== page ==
US 3998676 A
Aluminum particles are coated with a composition containing 84 ± 3 wei percent desensitizing wax, 2 ± 0.5 weight percent lecithin and 14 ± 1 weight percent nitrocellulose prior to being mixed with other ingredients of an explosive composition in a bomb manufacturing process in order to eliminate the possibility of dust explosions occurring during the bomb manufacturing process.
1. In a process for manufacturing bombs wherein aluminum particles, other ingredients, and a waxy composition comprising by weight 84±3 percent desensitizing wax, 2±0.15 percent lecithin, and 14±1 percent nitrocellulose, are deposited in predetermined quantities from separate hoppers and combined on a conveyor belt and delivered by said conveyor belt to a melting kettle for further handling, the improvement which resides in the steps of:
melting a predetermined quantity of said waxy composition in a crucible means,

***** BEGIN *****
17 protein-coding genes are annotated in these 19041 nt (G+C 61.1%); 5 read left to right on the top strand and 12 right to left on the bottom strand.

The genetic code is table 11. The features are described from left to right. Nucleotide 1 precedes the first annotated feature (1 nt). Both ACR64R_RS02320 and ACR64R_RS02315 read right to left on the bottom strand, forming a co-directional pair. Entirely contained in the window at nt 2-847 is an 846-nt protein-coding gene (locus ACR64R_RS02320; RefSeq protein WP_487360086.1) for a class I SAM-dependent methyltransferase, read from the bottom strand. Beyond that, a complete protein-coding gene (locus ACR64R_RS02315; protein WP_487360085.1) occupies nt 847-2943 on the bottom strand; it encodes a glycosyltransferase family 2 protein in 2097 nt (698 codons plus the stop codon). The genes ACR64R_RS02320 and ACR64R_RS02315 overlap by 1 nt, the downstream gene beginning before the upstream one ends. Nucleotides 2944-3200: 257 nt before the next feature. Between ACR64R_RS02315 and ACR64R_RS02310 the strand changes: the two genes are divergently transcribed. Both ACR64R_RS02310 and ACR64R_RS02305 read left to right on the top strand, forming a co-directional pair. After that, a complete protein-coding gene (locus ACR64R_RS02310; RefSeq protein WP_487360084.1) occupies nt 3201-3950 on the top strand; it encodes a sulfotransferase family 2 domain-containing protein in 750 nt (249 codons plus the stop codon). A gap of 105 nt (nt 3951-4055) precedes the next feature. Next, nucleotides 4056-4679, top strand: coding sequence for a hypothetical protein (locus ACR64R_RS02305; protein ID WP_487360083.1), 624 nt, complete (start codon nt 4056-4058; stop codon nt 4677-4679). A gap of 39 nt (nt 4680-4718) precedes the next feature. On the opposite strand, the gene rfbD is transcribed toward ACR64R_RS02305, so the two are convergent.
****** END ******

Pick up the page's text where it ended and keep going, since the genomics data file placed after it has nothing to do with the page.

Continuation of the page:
combining with said molten waxy composition a predetermined quantity of separate aluminum particles to achieve a mixture that is by weight within the range of from 82 to 98 percent aluminum,
stirring said separate aluminum particles and waxy composition mixture with stirring means until a uniform aluminum particulate distribution is achieved in said mixture,
cooling said mixture until said waxy composition solidifies and forms a separate coating on each of said separate aluminum particles in said mixture,
placing said separate waxy composition coated aluminum particles in a dispensing hopper, and
dispensing said separate waxy composition coated aluminum particles from said hopper directly onto said conveyor belt in predetermined quantities and at appropriate times for further processing in the manufacture of bombs,
for eliminating the dangers of fire and explosion presented by aluminum particles when exposed to air.
1. Field of the Invention